Tagged Media

Links From the Orchard

 “We are the first generation bombarded with so many stories from so many authorities, none of which are our own. The parable of the postmodern mind is the person surrounded by a media center: three television screens in front of them giving three sets of stories; fax machines bringing in other stories; newspapers providing still more stories.

In a sense, we are saturated with stories; we’re saturated with points of view. But the effect of being bombarded with all of these points of view is that we don’t have a point of view and we don’t have a story. We lose the continuity of our experiences; we become people who are written on from the outside.

—Sam Keen

There are Survival Skills, and there are Thriver Skills—skills that help you negotiate a post/modern existence without becoming paralyzed, willfully ignorant, or manic. I would argue that one of the most important of these skills is the ability to be a conscious cultural consumer: to pick and choose the stories (whether informative or entertainment) thrown at you by Twitter, Tumblr, newspapers, blogs, etc.

As in Ye Olde Orchard, I often think of this as being able to pick the good fruits from the trees. The sweetest and most nutritious.

They’re Like Peaches and Pears, Right?

“Design can become a force for emancipation rather than manipulation” —I wish I had been able to attend the Occupy Design UK launch.

An image to satisfy Type A personalities and labeling fetishists. (via Rhodia Drive)

Also, I want to go to a MUJI store.

It’s rare that I come across an article through independent browsing instead of through a social sharing service. This week (while researching approaches to writing sex scenes in fiction, if you were wondering) I found this gem: “Nipples shouldn’t do that! And other musings on romantic fiction.” (via Read in a Single Sitting)

I have a longstanding passion for gift economies, so I loved reading this piece on the growth of “sharing economies” and their impact on big business. (via Grist)

Did. You. Know. That you can get high off compost? (also via Grist)


Automatic Bodies

PenciledWhen you doodle, you draw the same thing over and over?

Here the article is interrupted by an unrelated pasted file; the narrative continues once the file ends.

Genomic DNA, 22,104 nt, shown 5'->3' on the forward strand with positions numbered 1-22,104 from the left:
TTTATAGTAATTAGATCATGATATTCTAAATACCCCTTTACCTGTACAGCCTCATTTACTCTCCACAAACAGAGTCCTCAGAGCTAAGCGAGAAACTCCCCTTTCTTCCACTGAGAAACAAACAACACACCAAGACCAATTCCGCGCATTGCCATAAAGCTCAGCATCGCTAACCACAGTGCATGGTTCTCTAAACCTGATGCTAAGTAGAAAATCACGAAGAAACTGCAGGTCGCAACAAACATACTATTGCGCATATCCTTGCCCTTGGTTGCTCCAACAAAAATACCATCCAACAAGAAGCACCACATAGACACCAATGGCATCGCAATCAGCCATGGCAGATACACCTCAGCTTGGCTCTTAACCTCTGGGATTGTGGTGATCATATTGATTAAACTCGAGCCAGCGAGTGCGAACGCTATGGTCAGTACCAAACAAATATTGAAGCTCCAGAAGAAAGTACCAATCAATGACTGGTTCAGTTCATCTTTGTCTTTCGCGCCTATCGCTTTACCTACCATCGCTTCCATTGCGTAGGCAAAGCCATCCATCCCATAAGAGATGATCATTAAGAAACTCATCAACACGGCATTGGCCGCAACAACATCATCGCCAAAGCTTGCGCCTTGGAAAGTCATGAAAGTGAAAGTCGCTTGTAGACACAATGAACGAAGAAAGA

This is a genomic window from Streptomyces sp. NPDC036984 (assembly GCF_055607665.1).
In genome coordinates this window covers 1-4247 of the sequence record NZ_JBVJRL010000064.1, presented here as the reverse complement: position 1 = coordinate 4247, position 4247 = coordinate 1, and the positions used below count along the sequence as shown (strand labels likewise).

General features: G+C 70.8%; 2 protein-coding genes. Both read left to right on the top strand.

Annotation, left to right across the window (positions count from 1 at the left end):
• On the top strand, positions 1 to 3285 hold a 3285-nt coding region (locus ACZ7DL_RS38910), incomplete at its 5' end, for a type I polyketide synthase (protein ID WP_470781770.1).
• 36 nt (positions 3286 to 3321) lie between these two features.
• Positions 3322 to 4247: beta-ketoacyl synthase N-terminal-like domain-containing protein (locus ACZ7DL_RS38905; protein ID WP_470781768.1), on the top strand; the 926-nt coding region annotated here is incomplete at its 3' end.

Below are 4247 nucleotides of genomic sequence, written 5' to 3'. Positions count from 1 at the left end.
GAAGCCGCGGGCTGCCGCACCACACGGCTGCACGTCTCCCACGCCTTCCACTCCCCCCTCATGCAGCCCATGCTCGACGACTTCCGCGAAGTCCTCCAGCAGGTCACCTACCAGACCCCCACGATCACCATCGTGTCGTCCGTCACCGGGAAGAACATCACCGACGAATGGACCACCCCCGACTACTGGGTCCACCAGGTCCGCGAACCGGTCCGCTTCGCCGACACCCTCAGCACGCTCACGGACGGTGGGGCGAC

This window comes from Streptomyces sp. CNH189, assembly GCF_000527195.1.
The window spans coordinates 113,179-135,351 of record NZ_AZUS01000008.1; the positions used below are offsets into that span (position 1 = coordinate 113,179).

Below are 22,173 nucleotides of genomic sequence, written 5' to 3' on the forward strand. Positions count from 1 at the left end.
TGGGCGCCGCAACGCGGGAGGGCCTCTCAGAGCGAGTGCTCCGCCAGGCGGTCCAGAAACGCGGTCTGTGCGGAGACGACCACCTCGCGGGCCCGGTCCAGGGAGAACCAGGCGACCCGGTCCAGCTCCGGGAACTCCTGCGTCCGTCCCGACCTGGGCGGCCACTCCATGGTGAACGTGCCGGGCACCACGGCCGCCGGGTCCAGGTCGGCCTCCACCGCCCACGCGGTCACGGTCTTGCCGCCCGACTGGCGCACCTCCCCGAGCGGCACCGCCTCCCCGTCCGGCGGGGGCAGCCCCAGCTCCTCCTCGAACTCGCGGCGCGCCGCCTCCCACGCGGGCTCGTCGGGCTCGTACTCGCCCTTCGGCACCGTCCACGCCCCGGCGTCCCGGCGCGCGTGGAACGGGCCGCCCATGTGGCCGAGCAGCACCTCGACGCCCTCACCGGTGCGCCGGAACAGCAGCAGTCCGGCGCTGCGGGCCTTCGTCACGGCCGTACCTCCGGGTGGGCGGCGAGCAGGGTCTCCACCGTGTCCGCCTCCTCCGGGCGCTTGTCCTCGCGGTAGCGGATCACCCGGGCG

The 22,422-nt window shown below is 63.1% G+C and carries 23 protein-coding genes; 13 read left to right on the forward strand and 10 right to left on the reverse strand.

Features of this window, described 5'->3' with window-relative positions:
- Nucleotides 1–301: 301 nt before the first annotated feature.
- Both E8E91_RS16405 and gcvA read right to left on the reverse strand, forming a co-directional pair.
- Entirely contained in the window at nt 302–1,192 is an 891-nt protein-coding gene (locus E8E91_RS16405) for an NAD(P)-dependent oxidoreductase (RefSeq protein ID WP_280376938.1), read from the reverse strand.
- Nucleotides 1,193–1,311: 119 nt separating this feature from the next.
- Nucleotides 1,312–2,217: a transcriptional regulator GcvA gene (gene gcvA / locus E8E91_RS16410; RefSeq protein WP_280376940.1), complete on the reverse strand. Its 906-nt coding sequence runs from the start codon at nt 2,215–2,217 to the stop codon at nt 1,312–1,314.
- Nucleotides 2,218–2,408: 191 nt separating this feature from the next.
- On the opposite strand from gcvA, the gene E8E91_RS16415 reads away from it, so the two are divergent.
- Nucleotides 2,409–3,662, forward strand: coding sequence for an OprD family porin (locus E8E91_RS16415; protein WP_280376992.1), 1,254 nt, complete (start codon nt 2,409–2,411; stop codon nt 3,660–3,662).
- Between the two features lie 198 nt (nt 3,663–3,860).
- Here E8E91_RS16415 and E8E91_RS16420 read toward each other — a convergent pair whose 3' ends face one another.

My mother says that she vividly remembers my grandmother absentmindedly drawing dancing ladies whenever she talked on the phone— different variations of the same figure: dancing women.


If there’s a great untapped resource within our own subconscious, we can work to express it through automatic drawing or automatic writing. It’s an attempt to free ourselves from the conscious, which includes the constraints of grammar, syntax, the rules of composition, or censorship through moral or social judgment, etc.

One of the aforelinked websites informs me that “automatic Drawing is a kind of yoga for artists. (hm, intriguing).

I don’t fully buy it. If I must have an ideology of creativity, I’d rather look out into the world than into my own subconscious. And often the instincts that feel automatic are deeply shaped by systemic oppressions and institutions—which brings me to the subject of doodling!

The vast majority of my absentminded and unconscious doodling is abstract linear scribbles or infinite female figures.

I want to unpack that statement: I draw women’s bodies.


I’m conflicted about this. When I put a pen to paper, what “feels natural” is to draw the swoops and twists that turn into a female figure. But if feminism, Sociology, Women’s Studies, gender theory, queer theory (and so on and so forth) have taught anyone anything, it’s that just because something “feels natural” doesn’t mean that it is natural. My gravitation towards the female figure is most likely shaped by centuries of male artists  glorifying and objectifying women’s bodies, resulting in a disproportionate representation of women nudes in any art museum.

Yet I won’t deny that I find women beautiful, as humans and as bodies. Plus, I produce better art when I allow myself to follow instincts and wormholes.

So then I must confront the fact that most (but not all) of the female figures I draw adhere to a normative standard of beauty. I’ll go through phases of drawing fat women, androgynous women, non-normative-presenting women— but in general I draw slender figures, graceful bodies, attractive poses. Some of this can be attributed to a self-image; I know my own pseudo-slender body best so it’s easier to draw body types like my own. But most of the responsibility should go to the images that penetrate my consciousness every day: every sign, photograph, commercial, painting, TV show which produces an aestheticized feminine body that is inevitably reflected on my page.

My challenge for the rest of the semester is to branch the fuck out.